It comes after food safety experts called on the UK Government to ban the use of aspartame -- the world’s most widely used artificial sweetener -- in the New Year on concerns uncovered around an EU decision to approve its unrestricted consumption.
Professor Erik Millstone and Dr Elisabeth Dawson from the Science Policy Research Unit at the University of Sussex Business School claimed new research detailed how European regulators approved aspartame despite accepting 21 studies that indicated it could have an adverse effect on consumers.
In 2013, the European Food Safety Authority (EFSA) published an assessment of the risks of aspartame, more commonly known as Nutrasweet, and cleared it for consumption within the EU.
The scientists claimed that the EFSA took that decision despite accepting that 16 of the 21 studies indicated that aspartame could cause adverse effects at modest dose levels. According to pair, the admission emerged in a response published by two EFSA scientists.
They called on the EFSA to explain why it failed to ban aspartame or tightly restrict its use in food and drink products in light of the evidence it considered.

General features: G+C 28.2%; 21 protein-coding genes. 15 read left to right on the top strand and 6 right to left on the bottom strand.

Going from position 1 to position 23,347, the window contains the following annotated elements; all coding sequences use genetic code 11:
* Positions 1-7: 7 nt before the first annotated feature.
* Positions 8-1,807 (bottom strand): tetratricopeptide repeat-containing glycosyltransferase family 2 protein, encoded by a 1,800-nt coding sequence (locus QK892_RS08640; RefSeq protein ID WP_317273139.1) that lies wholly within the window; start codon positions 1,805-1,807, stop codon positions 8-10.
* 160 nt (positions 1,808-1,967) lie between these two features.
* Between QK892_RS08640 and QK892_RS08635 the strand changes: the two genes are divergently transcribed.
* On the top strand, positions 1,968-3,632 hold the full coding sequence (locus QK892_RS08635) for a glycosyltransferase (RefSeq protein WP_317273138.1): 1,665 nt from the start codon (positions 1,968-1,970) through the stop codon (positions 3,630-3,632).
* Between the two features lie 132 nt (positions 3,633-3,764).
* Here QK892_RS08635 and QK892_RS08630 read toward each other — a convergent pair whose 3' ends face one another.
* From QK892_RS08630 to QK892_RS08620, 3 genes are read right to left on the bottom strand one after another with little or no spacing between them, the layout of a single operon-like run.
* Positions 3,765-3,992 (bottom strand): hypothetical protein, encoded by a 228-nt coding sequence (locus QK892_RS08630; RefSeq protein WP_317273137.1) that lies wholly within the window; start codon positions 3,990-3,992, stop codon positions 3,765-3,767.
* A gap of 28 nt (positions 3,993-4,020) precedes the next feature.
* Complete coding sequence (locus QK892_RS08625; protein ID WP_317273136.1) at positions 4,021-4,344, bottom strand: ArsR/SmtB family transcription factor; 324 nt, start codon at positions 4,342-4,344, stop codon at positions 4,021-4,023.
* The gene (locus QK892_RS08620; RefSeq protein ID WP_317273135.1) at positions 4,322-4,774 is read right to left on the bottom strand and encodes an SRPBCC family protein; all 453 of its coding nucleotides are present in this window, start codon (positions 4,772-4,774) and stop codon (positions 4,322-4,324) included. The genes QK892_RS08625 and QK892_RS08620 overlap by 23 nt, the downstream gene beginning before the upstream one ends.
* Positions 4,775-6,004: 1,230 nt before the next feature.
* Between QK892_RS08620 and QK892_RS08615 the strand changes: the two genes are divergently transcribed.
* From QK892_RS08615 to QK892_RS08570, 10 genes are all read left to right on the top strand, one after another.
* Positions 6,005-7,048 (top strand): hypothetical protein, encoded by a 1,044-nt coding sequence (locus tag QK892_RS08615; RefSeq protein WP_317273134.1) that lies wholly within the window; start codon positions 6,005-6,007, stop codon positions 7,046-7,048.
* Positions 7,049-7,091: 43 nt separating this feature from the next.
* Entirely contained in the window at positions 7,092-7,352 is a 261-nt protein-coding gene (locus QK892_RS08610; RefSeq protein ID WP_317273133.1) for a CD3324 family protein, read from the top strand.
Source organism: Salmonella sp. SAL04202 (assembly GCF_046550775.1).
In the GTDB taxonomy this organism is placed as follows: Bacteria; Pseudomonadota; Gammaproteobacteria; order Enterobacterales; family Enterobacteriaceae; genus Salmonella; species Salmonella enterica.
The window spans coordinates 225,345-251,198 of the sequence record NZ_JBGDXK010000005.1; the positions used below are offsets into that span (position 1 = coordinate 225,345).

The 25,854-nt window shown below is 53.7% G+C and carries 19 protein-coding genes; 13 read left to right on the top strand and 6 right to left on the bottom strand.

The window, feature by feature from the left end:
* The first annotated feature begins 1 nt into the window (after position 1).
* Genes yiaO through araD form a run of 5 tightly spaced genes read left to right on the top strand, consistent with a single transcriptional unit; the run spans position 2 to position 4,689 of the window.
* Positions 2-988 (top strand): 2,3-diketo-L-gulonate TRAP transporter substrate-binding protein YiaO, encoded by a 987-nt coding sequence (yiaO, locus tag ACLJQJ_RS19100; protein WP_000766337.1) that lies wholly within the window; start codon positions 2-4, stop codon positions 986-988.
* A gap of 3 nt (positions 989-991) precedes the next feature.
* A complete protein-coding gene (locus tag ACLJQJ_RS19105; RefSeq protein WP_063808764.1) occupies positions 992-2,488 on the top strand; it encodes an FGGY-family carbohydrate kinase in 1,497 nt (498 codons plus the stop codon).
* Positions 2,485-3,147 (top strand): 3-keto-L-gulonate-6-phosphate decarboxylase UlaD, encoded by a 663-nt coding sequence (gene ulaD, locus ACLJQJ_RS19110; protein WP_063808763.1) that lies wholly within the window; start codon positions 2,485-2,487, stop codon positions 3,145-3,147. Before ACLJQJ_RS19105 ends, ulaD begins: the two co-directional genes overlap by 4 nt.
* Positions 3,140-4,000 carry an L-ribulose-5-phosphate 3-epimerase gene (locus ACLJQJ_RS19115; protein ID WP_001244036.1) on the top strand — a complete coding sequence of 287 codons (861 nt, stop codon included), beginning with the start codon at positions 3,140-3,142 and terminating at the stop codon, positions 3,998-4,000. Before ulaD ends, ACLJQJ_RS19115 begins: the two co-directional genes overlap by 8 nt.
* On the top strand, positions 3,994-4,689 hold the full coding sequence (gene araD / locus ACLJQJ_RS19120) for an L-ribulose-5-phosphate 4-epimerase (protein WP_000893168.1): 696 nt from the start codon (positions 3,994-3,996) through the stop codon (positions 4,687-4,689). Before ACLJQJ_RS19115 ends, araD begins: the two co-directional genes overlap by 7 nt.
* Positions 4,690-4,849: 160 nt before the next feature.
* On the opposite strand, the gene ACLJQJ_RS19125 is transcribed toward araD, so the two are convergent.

The academics’ challenge to the EFSA has just been published in a paper in Archives of Public Health, available here.
Prof Millstone said: “The more we learn about the EFSA decision approving aspartame, the more unanswered questions emerge.
“It is incumbent on EFSA in the interests of transparency and protecting public health to provide a detailed breakdown of the studies, and references to the papers, which underpin the new information we have recently learned about their decision in 2013.
“If the EFSA accepted this substantial number of studies indicating possible risk of harm, why did the panel not lower its Acceptable Daily Intake below 40 mgs/kg of body weight?”
Since 1977, scientists have warned of the risks of brain lesions, cancer and neurological disorders from consuming aspartame, which is found in thousands of products around the world including diet soft drinks.